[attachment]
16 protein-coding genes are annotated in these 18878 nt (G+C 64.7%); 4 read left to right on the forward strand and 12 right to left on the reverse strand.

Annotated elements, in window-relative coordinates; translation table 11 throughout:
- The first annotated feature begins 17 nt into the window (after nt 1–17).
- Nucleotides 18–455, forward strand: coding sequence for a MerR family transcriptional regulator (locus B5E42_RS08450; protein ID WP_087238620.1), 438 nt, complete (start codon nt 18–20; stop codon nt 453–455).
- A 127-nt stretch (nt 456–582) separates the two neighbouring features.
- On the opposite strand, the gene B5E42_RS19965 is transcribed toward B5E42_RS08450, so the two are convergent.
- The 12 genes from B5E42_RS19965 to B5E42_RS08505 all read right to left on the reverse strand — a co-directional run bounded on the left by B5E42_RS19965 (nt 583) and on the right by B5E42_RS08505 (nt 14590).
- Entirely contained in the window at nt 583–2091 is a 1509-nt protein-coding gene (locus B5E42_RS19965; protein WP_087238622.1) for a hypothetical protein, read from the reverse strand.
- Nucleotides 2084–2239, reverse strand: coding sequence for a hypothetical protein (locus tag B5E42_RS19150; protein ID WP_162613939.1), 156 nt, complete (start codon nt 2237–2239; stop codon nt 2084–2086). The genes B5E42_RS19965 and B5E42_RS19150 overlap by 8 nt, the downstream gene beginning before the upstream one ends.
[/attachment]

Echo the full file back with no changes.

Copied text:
16 protein-coding genes are annotated in these 18878 nt (G+C 64.7%); 4 read left to right on the forward strand and 12 right to left on the reverse strand.

Annotated elements, in window-relative coordinates; translation table 11 throughout:
- The first annotated feature begins 17 nt into the window (after nt 1–17).
- Nucleotides 18–455, forward strand: coding sequence for a MerR family transcriptional regulator (locus B5E42_RS08450; protein ID WP_087238620.1), 438 nt, complete (start codon nt 18–20; stop codon nt 453–455).
- A 127-nt stretch (nt 456–582) separates the two neighbouring features.
- On the opposite strand, the gene B5E42_RS19965 is transcribed toward B5E42_RS08450, so the two are convergent.
- The 12 genes from B5E42_RS19965 to B5E42_RS08505 all read right to left on the reverse strand — a co-directional run bounded on the left by B5E42_RS19965 (nt 583) and on the right by B5E42_RS08505 (nt 14590).
- Entirely contained in the window at nt 583–2091 is a 1509-nt protein-coding gene (locus B5E42_RS19965; protein WP_087238622.1) for a hypothetical protein, read from the reverse strand.
- Nucleotides 2084–2239, reverse strand: coding sequence for a hypothetical protein (locus tag B5E42_RS19150; protein ID WP_162613939.1), 156 nt, complete (start codon nt 2237–2239; stop codon nt 2084–2086). The genes B5E42_RS19965 and B5E42_RS19150 overlap by 8 nt, the downstream gene beginning before the upstream one ends.